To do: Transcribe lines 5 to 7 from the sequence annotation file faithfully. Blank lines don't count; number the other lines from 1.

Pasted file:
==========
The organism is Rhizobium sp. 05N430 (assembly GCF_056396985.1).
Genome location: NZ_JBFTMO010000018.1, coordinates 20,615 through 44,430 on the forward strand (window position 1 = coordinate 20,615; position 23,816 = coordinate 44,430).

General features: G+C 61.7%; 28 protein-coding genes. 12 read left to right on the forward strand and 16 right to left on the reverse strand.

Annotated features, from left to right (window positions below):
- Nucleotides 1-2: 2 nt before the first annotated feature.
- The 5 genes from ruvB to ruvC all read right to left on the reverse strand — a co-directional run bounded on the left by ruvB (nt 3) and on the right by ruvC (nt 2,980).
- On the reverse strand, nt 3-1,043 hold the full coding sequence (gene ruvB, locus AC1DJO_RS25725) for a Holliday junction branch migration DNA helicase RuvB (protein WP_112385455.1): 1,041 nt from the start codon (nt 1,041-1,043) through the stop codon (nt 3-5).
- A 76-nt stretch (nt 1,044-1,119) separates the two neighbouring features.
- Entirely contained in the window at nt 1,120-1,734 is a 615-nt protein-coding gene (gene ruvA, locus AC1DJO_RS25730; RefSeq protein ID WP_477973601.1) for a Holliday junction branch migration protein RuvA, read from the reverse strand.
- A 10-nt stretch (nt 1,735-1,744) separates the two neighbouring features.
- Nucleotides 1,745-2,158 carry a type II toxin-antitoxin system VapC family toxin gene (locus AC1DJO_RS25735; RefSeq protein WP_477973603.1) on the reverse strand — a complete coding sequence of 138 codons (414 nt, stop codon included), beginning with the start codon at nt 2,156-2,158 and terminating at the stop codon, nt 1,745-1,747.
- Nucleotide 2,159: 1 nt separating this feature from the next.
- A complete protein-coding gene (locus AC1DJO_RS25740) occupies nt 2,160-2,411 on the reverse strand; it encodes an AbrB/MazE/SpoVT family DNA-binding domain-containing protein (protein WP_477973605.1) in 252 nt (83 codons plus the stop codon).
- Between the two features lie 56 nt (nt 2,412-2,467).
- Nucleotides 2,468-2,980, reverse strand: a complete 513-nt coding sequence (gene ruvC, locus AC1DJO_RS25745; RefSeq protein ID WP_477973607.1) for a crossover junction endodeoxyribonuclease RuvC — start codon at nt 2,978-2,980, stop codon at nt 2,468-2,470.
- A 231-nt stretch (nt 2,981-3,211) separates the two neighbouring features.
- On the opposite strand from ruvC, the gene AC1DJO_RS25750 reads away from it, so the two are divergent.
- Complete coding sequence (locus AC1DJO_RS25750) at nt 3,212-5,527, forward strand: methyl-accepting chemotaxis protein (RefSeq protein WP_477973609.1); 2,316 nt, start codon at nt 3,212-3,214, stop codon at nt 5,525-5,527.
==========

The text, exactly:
- Nucleotides 1-2: 2 nt before the first annotated feature.
- The 5 genes from ruvB to ruvC all read right to left on the reverse strand — a co-directional run bounded on the left by ruvB (nt 3) and on the right by ruvC (nt 2,980).
- On the reverse strand, nt 3-1,043 hold the full coding sequence (gene ruvB, locus AC1DJO_RS25725) for a Holliday junction branch migration DNA helicase RuvB (protein WP_112385455.1): 1,041 nt from the start codon (nt 1,041-1,043) through the stop codon (nt 3-5).